Wakeup call: Woah, Canada; Matthews disses Giants

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Wakeup call: Woah, Canada; Matthews disses Giants

Here's your wakeup call -- a combination of newsworthy andor interesting tidbits -- for Wednesday, August 8:

BASEBALL
That's 11 straight losses, and counting, for the Indians. (AP)

But that's 12 straight extra-winning wins for the Orioles. (CSN Baltimore)

Speaking of 11, that was Barry Larkin's uniform number. Eight years after he stopped playing, the Reds are getting around to retiring it. (NBC's Hardball Talk)

The Tigers and Yankees continue moving in opposite directions. (AP)

It was a winning return for Evan Longoria. (AP)

BASKETBALL
The 'Year of LeBron'? Almost enough to make you root against the U.S., isn't it? (NBC)

The Trail Blazers (finally) have a new coach. (AP)

Hall of Famer Arnie Risen -- whose 6-foot-9 stature wouldn't raise an eyebrow now but earned him the nickname "Stilts" back in the day -- has died at age 87. (NBC's Pro Basketball Talk)

COLLEGE FOOTBALL
Penn State has decided to add the players' names to the backs of their jersies (to honor their "resolve and dedication" to the program, they said), and also will wear blue ribbons to show support for victims of child abuse. (AP)

Meanwhile, ex-Penn State running back Silas Redd is fitting right in at USC. (AP)

GOLF
Tiger Woods hasn't won a major tournament in four years, and he gets his last shot at one in 2012 this week at the PGA. (golfchannel.com)

HOCKEY
New Jersey nearly won the Stanley Cup, but that hasn't kept the financial devils from its doorstep. (NBC's Pro Hockey Talk)

OLYMPICS
Canada's anti-refeering postgame rants after its loss to the U.S. in the women's soccer semifinals has caught FIFA's attention. (NBC)

Man, that's gotta hurt. (NBC's Off The Bench)

PRO FOOTBALL
More than 900 people, including many from the NFL (Bill Belichick among them), attended Garrett Reid's funeral. (CSN Philly)

It was a USC connection that got T.O. to Seattle. (CSN Bay Area)

Turns out the new kickoff rules actually did reduce the number of reported concussions last year in the NFL, at least a little. (AP)

The intensity of Tebowmania has surprised Jets owner Woody Johnson. (NBC's Pro Football Talk) And President Obama's comments that Jets fans should be "nervous" about their QB situation have irritated him . . . especially since he's a big Romney fund-raiser.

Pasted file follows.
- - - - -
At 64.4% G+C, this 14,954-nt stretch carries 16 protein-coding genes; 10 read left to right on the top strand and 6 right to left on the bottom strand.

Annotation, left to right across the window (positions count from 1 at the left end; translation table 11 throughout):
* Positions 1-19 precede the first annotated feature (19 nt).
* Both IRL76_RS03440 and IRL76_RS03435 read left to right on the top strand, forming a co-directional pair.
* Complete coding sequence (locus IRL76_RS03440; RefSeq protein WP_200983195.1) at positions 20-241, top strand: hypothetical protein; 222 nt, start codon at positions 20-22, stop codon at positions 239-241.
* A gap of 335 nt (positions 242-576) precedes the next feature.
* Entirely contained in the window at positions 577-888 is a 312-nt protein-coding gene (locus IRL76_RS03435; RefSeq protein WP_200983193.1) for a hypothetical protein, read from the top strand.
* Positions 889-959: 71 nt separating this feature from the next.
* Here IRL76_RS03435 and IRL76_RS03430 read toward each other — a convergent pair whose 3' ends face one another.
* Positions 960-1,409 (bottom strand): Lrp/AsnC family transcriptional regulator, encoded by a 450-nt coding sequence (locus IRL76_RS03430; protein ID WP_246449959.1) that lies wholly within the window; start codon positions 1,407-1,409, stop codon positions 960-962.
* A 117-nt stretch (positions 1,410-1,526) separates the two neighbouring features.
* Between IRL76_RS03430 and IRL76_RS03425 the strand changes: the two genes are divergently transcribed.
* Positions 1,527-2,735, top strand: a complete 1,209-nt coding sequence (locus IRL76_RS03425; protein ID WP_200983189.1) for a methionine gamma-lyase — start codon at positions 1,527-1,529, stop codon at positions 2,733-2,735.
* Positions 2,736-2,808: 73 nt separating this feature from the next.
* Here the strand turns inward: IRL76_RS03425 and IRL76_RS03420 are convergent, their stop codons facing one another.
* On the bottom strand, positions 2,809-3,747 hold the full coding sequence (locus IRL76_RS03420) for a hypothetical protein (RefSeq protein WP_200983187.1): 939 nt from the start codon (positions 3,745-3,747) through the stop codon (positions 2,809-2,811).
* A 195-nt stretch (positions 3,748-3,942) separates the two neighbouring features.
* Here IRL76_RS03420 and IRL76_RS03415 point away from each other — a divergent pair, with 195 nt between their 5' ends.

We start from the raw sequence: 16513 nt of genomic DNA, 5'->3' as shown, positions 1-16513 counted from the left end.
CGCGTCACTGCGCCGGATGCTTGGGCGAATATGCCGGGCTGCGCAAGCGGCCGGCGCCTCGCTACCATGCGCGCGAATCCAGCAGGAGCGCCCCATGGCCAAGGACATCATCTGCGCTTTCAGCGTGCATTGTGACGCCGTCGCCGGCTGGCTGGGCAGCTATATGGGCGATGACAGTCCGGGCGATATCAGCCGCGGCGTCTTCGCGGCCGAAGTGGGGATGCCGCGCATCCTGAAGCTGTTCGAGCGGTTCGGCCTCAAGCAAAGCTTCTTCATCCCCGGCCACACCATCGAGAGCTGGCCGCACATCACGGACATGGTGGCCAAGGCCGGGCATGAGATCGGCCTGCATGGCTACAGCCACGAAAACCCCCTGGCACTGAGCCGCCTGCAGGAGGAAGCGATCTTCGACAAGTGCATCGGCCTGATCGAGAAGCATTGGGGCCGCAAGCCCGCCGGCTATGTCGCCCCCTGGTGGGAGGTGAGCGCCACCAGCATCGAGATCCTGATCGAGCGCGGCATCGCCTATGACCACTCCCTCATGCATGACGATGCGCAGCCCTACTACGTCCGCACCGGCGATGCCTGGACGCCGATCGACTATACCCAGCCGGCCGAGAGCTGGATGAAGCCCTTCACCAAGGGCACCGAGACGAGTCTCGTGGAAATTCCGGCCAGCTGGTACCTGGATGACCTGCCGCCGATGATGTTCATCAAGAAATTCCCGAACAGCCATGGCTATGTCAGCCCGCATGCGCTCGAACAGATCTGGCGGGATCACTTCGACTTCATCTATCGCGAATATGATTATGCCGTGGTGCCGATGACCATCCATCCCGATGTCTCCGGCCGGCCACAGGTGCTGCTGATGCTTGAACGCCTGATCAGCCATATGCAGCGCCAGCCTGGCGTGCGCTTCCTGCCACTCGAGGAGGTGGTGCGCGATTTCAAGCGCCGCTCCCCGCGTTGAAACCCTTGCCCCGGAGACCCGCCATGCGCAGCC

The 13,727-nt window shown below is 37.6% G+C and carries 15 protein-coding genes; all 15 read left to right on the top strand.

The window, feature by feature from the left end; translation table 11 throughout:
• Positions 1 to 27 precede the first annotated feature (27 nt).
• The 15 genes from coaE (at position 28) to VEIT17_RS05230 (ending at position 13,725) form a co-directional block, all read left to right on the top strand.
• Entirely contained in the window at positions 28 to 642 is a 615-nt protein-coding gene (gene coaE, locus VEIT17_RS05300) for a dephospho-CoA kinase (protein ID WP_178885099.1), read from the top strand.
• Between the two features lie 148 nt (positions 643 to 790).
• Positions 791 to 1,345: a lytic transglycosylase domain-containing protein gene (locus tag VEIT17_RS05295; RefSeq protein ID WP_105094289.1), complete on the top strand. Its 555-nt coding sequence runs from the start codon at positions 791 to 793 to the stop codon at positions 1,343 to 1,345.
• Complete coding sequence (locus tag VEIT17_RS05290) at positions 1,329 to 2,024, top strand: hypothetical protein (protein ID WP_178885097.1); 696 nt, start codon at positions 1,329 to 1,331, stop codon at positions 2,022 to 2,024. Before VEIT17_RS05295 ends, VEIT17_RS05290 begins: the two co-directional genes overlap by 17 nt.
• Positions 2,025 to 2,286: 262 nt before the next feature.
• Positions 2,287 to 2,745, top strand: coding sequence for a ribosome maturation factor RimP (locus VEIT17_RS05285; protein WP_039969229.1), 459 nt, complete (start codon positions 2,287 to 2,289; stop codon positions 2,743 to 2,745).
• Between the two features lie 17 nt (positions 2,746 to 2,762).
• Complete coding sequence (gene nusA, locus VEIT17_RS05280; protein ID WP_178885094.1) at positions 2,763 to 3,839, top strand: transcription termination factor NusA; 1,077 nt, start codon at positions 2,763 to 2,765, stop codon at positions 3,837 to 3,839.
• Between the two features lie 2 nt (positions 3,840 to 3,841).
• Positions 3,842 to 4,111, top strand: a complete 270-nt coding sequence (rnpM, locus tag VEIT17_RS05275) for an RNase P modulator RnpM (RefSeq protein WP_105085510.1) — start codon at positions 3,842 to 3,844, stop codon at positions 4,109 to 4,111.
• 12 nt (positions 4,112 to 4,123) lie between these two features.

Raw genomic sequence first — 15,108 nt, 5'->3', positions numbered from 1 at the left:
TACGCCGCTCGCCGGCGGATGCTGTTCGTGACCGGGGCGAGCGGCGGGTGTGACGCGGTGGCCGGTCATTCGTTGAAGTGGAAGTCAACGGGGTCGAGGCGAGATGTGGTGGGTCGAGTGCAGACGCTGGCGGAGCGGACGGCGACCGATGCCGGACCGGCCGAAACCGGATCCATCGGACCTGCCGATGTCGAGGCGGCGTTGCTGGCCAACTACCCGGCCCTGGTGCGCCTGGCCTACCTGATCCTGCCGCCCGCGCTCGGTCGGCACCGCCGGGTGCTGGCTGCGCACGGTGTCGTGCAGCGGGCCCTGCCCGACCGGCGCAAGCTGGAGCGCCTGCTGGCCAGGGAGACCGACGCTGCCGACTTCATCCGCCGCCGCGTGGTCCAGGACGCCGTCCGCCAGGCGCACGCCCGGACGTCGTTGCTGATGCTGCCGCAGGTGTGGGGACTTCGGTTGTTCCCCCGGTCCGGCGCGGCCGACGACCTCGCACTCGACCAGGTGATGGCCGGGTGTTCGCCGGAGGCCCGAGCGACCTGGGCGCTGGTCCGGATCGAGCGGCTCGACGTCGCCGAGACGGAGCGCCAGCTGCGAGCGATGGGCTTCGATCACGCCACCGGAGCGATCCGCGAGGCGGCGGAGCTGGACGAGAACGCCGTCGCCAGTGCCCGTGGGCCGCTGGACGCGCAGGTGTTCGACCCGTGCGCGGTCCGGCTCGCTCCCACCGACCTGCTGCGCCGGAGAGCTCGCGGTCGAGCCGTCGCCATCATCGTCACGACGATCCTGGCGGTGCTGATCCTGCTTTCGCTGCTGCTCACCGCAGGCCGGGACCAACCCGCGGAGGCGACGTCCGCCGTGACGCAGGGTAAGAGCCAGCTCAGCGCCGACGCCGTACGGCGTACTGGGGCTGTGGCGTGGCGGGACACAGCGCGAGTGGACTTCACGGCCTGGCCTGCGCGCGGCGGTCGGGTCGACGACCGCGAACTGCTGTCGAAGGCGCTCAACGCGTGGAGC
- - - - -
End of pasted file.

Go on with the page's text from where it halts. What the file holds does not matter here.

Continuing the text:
Whaddya know. For once, a lawyer was actually right when he said that when all the facts were in, his client wouldn't be charged. (AP)

Hey, Giants fans. That Super Bowl championship? You didn't win it; Clay Matthews says the Packers lost it. (Pro Football Talk)

Are Red Sox entering spring training with fewer questions than ever?

Are Red Sox entering spring training with fewer questions than ever?

BOSTON -- Every year it seems like there are major issues or question marks to start spring training where the answers are up in the air.

In 2015, the Red Sox lacked an ace, had Hanley Ramirez moving to left field and Pablo Sandoval coming to town.

In 2016, Ramirez was moving back to the infield, but at a new position, and his bat was in question. Sandoval was coming off a year where he couldn’t hit his weight (he hit .245 and he last weighed in at 255 pounds). How would the starting rotation look after David Price?

This year, there seem to be three questions, but in a way, they’ve already been answered.

How will the Red Sox make up for David Ortiz’s absence?

Well, for one, the Red Sox have three Cy Young-caliber starting pitchers (Price, Chris Sale and Rick Porcello) in their rotation.

And two, Hanley Ramirez is coming off a career year with his highest career output in RBI (111) and second-highest home run total (30). And while Mitch Moreland isn’t the greatest hitter, he’s good for 20 or more home runs. Plus, it seems he’s holding a spot for a certain Red Sox prospect who’s bouncing back well from an injury.